Santa Barbara Grunion Rugby Turns 40

Plus the Joy of Hustling, 10 Best Dodgers, Coach James Ranta’s Legacy, and Triathlon Hiatus

Playing without helmets or pads, ruggers put their arms into tackling, as demonstrated in the Santa Barbara Grunion match last Saturday.
Paul Wellman

Forty years after its founding, the Santa Barbara Grunion Rugby Football Club continues to have a bloody good time.

“The camaraderie was awesome. The parties were awesome,” said Jim Mathis, a charter member of the club who came from Austin, Texas, to join his former mates in a celebration of the Grunion’s anniversary last Saturday.

Most of the original Grunions played rugby at UCSB and did not want to give it up when they were too old for the college game. They started the Grunion in 1978.

A lot of thought went into naming the club. “We wanted it to reflect where we came from,” Lance Mason said. “We also sought something tongue-in-cheek.” The grunion, the little fish that is reputed to swarm local beaches on late-night spawning runs, fit the bill. “There was always the question, do they exist?” said Mason, the club’s first president. “Or were they an excuse to take your girl out to the beach in the moonlight?”

Paul Wellman

The design of their shirts also came to represent Santa Barbara ​— ​blue (the ocean) and green (the mountains) separated by a gray stripe (Highway 101).

Mason and Mathis were among the spectators as the current edition of the Grunion team played a rough-and-tumble game against the Fossils at Elings Park. “It’s an intense game,” said Mathis, who played until he was 40. “It’s always more fun to be fit.”

The Grunion team has a knowledgeable coach in Tiaan Bezuidenhout, who played rugby in his native South Africa. The team practices Tuesdays and Thursdays at the park and has a schedule of Saturday matches from January to April.

“We have 30 players from all walks of life,” Bezuidenhout said. “Some have good jobs, some have no jobs, but they all fit together as a team.”

THE JOY OF HUSTLING: After finishing a tremendous season with a defeat in the National Association of Intercollegiate Athletics (NAIA) Women’s Basketball National Championship game, Westmont College sophomore Joy Krupa received what she considers the greatest honor ​— ​the NAIA Hustle Award. She led the Warriors with 15 points, eight rebounds, four assists, and two steals in the 76-64 loss to Freed-Hardeman of Tennessee at Billings, Montana.

“I’ve never been a scorer,” said Krupa, who doubled her average points in that game, but throughout the season was Westmont’s leader in rebounds and assists. “When I get an award for just giving it my all every game, it brings a little bit of happiness to me. I really enjoy always to be hustling out there.”

Westmont’s coaches knew Krupa would be a gritty player when they heard that she had played football during her junior year at South Hills High in West Covina.

“Everybody assumes I was a kicker, but no, I played wide receiver. I was catching the ball and actually running with it,” Krupa said. “Football is my favorite sport, but after that season, my parents were like, well, you ought to concentrate on another sport that can get you to college.”

Krupa played three years of youth football in Claremont. “I was wide receiver, defensive end, linebacker, cornerback, and safety,” she said. “I love contact. In basketball, I feel like I don’t get enough contact. There’s times you get hit and get the wind knocked out of you, but that’s just part of the game; it’s what you play for. Hitting people in football is so fun ​— ​you get to just let it out. Especially being a girl, none of the guys thought I could be at the same level as them. I proved them wrong.”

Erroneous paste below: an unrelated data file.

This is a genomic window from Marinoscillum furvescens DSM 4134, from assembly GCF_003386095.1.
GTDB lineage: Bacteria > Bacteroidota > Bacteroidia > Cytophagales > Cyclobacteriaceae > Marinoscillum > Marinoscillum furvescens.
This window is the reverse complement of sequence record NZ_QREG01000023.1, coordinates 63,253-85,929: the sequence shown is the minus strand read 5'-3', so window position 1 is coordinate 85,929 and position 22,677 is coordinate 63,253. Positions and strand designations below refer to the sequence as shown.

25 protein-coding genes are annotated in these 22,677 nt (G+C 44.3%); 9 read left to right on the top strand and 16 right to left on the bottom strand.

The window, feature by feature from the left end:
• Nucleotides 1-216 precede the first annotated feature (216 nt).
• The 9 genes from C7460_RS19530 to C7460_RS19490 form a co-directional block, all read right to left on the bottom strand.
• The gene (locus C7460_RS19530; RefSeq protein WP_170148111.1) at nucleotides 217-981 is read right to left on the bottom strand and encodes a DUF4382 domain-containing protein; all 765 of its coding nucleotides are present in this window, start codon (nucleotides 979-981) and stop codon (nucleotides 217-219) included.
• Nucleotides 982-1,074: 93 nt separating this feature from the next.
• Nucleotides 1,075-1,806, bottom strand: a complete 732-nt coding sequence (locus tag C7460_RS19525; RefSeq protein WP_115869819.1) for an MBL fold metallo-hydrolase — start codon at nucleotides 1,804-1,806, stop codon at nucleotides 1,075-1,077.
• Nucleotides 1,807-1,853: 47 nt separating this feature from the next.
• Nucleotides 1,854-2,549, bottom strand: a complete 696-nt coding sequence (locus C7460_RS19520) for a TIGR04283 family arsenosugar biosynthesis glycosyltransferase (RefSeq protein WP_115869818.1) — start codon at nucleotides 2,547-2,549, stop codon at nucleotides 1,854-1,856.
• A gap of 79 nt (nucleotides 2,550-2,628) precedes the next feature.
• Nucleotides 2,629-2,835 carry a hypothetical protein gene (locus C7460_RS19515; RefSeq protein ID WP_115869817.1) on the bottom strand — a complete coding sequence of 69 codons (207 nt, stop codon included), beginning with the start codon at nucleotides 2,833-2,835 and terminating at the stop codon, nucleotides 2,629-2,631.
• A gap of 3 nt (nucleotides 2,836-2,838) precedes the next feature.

After making its second appearance in the NAIA final ​— ​it won the title in 2013 ​— ​Westmont will graduate its tallest players: 6’1″ Lauren McCoy, the school’s career scoring leader, and 63 Morgan Haskin. But for the next couple of years, 5’9″ Joy Krupa will be battling for every ball, befitting her high school reputation. “They called me The Beast,” she said.

TIMELESS DODGER BASEBALL: As a warm-up to the major league season, L.A. Times correspondent Houston Mitchell invited readers to vote for the top 10 greatest Dodgers of all time, including non-playing personnel. My list: (1) Vin Scully, (2) Jackie Robinson, (3) Sandy Koufax, (4) Walter O’Malley, (5) Don Drysdale, (6) Fernando Valenzuela, (7) Maury Wills, (8) Roy Campanella, (9) Duke Snider, and (10) Orel Hershiser.

More than 8,000 ballots were sent in. O’Malley, who brought the Dodgers to L.A., did not make the top 10, finishing at No. 16; nor did the great base-stealer Wills (No. 12) or Hershiser (No. 11). With the top three (certainly my own choices in some order) yet to be announced, Nos. 4-10 are: Snider, Drysdale, Clayton Kershaw, Campanella, Tommy Lasorda, Valenzuela, and Pee Wee Reese.

RANTA’S LEGACY: The Santa Barbara Water Polo Foundation is raising funds to support the James Ranta Scholarship, named in honor of the longtime Dos Pueblos aquatics coach who died last month. A deserving junior athlete will be selected from each greater Santa Barbara high school with an aquatics program and awarded $2,500.

Ranta helped establish water polo in area schools, and it achieved unprecedented heights in the recent girls’ CIF awards. In Division 1, Ryann Neushul (Dos Pueblos) was named player of the year and Chuckie Roth (San Marcos) coach of the year. Other players on the All-CIF team are Piper Smith and Sophie Trumbull (San Marcos) and Abbi Hill (DP). In Division 2, Santa Barbara High’s Grace Raisin is player of the year, and teammate Faith Tedesco All-CIF.

TRIATHLON HIATUS: The 2018 Santa Barbara Triathlon has been canceled because of the January debris flows that washed out bridges and roadways on the bicycle course. Race director Joe Coito said the popular event, scheduled in late August, will return next year.


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